06 November 2008

The Play About Henry

A very interesting and perceptive observation from a non-Mormon's review of "Missa Solemnis, or The Play About Henry", which tells the story of Stuart Matis:

"It's important to remember that Mormon hatred of gays is not just homophobia: it’s an increasingly crucial part of an all-encompassing theology, a theology that is, to its adherents, perfect and infallible. Yet that theology stands in direct conflict with human biology, an all-encompassing system of beliefs in its own right."

I think this observation raises two points.

First, it does a pretty good job of capturing the essence of why the Church has such a tremendously difficult time with the whole issue of homosexuality. Spun in slightly more orthodox LDS language, the point is that many (and I believe this includes many in the top leadership) see homosexuality as by definition a threat to the plan of salvation. It simply cannot be squared with LDS theology. Yet its biological existence and persistence can't be denied either. This is the fundamental contradiction facing the Church, one I believe will never be overcome by anything less than new revelation.

Two, if, as Robert Burns said, one of God's gifts most desirable is the ability to see ourselves as others see us, then this observation above should make all Mormons--especially those in California and Church HQ--stand up and take notice. To this reviewer, "Mormon hatred of gays" and "Mormon homophobia" are self-evident. It's hard to believe the talk when they don't walk the walk.

I think for years many of us believed our own PR that we were becoming completely American mainstream. Now, in light of Mitt Romney's campaign and the aftermath of Prop 8, it appears that the Mormons haven't moved quite as far in public perception as they would like to have thought. And it seems clear that many people aren't buying the line about acceptance of gays in the Church either.

To read the complete review of the play, click here.

5 comments:

invisible said...

I hope people in the Church do see it. I t sounds amazing! But it will most likly be labled a lie put out by the Devil to make the Church look bad.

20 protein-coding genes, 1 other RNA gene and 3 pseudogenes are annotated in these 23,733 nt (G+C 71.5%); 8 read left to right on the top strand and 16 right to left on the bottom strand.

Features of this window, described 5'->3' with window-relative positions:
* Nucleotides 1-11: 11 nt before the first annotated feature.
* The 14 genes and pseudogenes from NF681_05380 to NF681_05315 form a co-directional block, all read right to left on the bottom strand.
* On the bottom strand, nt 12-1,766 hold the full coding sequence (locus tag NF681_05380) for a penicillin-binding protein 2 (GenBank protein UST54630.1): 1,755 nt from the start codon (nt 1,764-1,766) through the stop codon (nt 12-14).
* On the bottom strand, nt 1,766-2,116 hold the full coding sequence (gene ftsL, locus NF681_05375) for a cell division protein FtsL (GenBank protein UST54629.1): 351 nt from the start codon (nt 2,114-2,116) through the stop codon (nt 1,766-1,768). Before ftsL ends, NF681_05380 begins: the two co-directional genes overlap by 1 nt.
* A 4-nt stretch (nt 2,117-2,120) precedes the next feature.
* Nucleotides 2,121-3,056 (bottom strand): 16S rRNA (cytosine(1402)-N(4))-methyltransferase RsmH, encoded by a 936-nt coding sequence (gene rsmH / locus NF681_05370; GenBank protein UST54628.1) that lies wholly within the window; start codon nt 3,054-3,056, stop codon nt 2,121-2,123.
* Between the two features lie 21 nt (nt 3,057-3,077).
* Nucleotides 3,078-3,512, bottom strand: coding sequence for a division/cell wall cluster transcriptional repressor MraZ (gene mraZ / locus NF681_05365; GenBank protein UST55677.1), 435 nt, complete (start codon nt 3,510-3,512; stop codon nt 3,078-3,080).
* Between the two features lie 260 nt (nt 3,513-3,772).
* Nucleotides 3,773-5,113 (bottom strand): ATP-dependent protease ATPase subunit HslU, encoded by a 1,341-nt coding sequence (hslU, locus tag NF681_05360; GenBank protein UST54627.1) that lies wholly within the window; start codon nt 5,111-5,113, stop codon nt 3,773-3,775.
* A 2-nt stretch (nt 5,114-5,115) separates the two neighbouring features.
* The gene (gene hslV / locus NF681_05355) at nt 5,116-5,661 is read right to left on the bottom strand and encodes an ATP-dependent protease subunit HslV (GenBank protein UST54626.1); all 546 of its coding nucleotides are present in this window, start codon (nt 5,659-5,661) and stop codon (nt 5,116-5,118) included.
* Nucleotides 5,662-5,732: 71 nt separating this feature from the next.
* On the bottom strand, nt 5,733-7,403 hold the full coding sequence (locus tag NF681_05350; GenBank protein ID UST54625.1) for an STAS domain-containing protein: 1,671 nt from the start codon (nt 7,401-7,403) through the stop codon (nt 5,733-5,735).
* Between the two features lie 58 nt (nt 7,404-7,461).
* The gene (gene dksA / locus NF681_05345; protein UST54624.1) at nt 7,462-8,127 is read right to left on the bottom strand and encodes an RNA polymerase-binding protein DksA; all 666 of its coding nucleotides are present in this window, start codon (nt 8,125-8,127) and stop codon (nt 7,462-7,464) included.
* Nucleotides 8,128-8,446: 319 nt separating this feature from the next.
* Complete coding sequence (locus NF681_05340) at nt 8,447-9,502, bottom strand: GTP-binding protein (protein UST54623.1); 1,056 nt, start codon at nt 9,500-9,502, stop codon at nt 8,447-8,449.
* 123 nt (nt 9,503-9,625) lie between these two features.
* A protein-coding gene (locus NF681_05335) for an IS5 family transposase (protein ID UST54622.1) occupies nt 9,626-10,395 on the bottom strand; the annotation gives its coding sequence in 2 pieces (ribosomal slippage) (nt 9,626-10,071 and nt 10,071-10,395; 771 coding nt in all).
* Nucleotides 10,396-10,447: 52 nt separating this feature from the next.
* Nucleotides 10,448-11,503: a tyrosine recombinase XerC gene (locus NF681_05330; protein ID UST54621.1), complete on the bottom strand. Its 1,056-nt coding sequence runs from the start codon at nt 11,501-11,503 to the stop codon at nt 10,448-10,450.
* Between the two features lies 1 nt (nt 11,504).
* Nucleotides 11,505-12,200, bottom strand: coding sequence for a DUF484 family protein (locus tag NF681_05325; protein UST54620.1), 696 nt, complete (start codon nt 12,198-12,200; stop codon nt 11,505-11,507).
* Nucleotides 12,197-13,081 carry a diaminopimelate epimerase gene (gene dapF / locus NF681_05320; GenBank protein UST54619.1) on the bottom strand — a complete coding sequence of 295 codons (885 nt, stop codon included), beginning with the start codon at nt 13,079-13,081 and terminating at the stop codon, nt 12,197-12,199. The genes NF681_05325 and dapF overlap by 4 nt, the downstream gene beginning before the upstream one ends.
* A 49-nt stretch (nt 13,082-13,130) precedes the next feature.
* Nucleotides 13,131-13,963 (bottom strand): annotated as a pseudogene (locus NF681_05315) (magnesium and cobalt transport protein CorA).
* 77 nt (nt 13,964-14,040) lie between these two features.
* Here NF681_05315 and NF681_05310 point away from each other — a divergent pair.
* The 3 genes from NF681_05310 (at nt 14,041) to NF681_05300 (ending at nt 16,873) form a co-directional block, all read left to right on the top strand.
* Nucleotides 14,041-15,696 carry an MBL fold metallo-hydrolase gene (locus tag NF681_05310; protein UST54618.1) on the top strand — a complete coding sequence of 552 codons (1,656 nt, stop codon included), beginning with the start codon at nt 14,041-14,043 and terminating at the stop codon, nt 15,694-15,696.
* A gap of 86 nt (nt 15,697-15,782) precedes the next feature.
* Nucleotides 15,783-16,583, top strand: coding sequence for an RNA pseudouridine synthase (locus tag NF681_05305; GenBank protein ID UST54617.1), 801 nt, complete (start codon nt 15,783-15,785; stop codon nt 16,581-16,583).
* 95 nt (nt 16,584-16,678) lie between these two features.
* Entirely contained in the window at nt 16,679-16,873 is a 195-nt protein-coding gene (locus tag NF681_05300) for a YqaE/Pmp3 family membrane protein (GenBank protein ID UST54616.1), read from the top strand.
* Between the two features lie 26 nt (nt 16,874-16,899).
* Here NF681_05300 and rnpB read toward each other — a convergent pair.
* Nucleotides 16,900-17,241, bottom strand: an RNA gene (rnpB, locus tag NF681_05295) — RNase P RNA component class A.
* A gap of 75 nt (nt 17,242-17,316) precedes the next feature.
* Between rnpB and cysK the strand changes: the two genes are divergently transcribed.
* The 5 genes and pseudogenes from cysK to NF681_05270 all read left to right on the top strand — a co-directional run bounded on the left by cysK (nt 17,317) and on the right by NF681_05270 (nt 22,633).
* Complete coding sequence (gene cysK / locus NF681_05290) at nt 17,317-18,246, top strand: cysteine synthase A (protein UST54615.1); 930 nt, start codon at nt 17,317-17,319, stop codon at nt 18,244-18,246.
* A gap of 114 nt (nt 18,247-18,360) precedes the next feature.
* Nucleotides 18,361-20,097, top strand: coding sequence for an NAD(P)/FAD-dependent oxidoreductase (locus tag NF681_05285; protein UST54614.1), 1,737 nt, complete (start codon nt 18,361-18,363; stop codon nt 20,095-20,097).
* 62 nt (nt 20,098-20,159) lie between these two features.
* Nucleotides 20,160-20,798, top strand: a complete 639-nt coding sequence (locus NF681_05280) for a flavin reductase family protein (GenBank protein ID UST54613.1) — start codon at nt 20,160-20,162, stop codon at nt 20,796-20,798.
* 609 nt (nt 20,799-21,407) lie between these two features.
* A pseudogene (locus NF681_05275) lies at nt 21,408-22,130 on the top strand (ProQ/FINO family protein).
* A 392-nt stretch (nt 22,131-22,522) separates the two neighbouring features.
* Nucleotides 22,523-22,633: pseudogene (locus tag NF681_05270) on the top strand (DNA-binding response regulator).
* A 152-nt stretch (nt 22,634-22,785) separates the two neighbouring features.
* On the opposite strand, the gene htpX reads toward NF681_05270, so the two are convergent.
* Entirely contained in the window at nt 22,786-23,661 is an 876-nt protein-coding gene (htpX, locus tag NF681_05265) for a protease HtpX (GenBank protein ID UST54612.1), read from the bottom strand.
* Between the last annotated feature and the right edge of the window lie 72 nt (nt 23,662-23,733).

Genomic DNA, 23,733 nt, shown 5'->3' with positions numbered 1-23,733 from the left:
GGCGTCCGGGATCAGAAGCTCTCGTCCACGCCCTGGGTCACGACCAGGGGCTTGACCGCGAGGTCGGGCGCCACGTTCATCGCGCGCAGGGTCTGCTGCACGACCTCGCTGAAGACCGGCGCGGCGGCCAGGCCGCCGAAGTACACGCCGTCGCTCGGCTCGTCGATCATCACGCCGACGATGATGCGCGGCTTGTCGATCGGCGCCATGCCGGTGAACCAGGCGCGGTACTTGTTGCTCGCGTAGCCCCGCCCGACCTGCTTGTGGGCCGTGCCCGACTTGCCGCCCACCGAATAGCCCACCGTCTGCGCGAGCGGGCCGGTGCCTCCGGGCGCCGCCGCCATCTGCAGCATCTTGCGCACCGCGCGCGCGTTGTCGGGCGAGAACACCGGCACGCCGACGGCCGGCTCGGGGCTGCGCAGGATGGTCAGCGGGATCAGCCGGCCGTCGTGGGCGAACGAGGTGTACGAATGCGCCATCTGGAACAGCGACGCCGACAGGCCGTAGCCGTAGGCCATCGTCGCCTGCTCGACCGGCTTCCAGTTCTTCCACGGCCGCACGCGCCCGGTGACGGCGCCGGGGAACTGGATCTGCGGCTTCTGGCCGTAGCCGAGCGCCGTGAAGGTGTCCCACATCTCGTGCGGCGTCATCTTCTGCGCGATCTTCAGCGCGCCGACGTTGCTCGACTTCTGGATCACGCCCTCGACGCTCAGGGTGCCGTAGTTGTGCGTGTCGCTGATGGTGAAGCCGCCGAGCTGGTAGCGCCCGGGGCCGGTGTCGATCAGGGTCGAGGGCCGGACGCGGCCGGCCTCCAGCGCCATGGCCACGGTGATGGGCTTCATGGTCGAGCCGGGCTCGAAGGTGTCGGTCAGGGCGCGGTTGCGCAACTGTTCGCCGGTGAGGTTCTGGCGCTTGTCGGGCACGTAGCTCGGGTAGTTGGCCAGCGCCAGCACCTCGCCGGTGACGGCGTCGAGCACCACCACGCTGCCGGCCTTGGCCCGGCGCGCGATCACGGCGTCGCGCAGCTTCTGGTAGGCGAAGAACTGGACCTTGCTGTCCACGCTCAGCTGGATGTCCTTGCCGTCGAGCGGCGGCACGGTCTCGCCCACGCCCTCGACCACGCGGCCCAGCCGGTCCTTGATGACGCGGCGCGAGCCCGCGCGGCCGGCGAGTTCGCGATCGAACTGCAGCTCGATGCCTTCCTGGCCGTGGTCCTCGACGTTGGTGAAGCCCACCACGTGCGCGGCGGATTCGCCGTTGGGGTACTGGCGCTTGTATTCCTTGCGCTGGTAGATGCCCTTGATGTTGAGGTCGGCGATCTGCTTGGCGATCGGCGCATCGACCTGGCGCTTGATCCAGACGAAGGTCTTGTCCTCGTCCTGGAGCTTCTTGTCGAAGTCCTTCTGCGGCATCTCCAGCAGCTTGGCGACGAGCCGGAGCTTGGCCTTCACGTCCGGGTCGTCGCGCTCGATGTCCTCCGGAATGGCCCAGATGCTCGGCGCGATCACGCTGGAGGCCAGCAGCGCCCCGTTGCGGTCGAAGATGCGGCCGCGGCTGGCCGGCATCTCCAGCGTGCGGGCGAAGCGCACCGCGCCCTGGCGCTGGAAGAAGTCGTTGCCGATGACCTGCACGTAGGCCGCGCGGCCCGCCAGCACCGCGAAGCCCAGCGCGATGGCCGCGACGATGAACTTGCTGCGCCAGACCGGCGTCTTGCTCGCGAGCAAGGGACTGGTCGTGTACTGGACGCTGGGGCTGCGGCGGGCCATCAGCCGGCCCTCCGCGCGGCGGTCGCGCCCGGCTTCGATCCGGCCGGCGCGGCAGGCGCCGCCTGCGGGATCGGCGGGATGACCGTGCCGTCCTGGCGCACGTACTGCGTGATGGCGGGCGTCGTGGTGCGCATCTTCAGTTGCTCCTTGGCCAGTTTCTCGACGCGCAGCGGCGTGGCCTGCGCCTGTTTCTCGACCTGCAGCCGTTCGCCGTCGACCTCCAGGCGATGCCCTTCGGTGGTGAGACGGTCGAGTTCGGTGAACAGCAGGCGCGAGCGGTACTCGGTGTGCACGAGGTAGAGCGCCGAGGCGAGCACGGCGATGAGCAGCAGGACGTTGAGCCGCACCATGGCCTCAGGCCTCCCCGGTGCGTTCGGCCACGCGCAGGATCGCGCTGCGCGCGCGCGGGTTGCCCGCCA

Mike said...

I agree with your definition of why we struggle so in the church as homosexuals. We cannot place on the back burner that which for ages has been ignored and been ashamed of. I too cannot see any true resolution in the conflict until we receive more revelation than merely 'God doesn't want to let gays in California get married or be considered in a marriage relationship.'

I would have to disagree with Robert Burns, at least for myself. I don't want to know what bigots and others who fear and oppose homosexuality would think about me if they knew of my struggles. It would be far more detrimental than any positive effect that I could have on them in sharing my experiences with them.

I feel that the greatest gift that God could give me right now in my life would be personal revelation to myself or organizational revelation to the prophet as to the eternal nature of the challenges with which I have been blessed.

I can only hope that it would give me increased hope, determination and acceptance to live His plan that I so choose to follow.

Yet for the time, I can only choose to live by blind faith, hoping that one day I will be relieved from trials that I cannot imagine vanishing.

Really, how could something so integrally 'me' evaporate in the twinkling of an eye? Answer me that, dear Lord and then will I be able to more fully fulfill my responsibilities as thy son with increased passion and conviction, knowing thy plan for me more clearly.

Z i n j said...

Alan..we need to take a hard look at ourselves. It may be painful. Apparently the GA's will not... as spoken. These are great men no doubt but like myself I need to look at what culture I am a part of. Is this a good place where all people and diversities of humans can sit at the same table? Is there compassion and unconditional love? We each can do our part,,,however the church must also brave the waters.

Scott said...

I feel that the greatest gift that God could give me right now in my life would be personal revelation to myself or organizational revelation to the prophet as to the eternal nature of the challenges with which I have been blessed.

Agreed, with the caveat that regardless of whether or not the Prophet receives any revelation on this for the Church, I'm going to need the personal revelation. I'm afraid that at the moment I don't trust the word of the brethren on matters pertaining to homosexuality.

Beck said...

"...And it seems clear that many people aren't buying the line about acceptance of gays in the Church either."

Really? You think so? It's all lip service with nice words from leadership stating acceptance, and actions stating disdain. Most members are not being able to get their heads around an idea contrary to the "Plan". Until there's another avenue planned, a side street or a crooked path in that diagram of circles and arrows called the "Plan of Salvation", it ain't goin' to happen.